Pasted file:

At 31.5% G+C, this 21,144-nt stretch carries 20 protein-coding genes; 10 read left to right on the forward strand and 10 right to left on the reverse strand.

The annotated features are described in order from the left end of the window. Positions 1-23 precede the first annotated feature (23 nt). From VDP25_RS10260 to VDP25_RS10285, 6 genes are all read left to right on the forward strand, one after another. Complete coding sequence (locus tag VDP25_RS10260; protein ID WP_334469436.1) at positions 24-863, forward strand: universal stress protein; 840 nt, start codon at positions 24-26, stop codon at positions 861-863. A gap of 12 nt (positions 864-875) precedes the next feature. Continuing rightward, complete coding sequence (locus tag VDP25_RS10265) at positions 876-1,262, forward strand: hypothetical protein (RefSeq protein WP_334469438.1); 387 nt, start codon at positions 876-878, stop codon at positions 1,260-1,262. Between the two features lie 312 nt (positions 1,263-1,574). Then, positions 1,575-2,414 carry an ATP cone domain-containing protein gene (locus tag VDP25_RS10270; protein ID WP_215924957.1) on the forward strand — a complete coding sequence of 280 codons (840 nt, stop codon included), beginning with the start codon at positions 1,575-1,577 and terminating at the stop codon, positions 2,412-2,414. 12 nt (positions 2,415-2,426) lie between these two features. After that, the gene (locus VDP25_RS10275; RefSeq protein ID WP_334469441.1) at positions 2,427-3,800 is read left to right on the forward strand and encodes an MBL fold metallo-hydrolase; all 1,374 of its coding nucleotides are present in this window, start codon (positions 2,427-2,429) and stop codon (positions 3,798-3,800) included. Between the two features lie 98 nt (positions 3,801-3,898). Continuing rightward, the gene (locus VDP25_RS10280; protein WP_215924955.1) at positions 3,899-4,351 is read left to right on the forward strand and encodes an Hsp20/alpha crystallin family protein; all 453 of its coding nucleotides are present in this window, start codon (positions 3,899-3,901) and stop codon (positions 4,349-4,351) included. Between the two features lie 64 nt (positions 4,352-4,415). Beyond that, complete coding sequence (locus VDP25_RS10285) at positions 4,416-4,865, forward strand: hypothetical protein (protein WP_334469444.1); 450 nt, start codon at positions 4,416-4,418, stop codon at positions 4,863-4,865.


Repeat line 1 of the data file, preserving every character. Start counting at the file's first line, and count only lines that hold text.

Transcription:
At 31.5% G+C, this 21,144-nt stretch carries 20 protein-coding genes; 10 read left to right on the forward strand and 10 right to left on the reverse strand.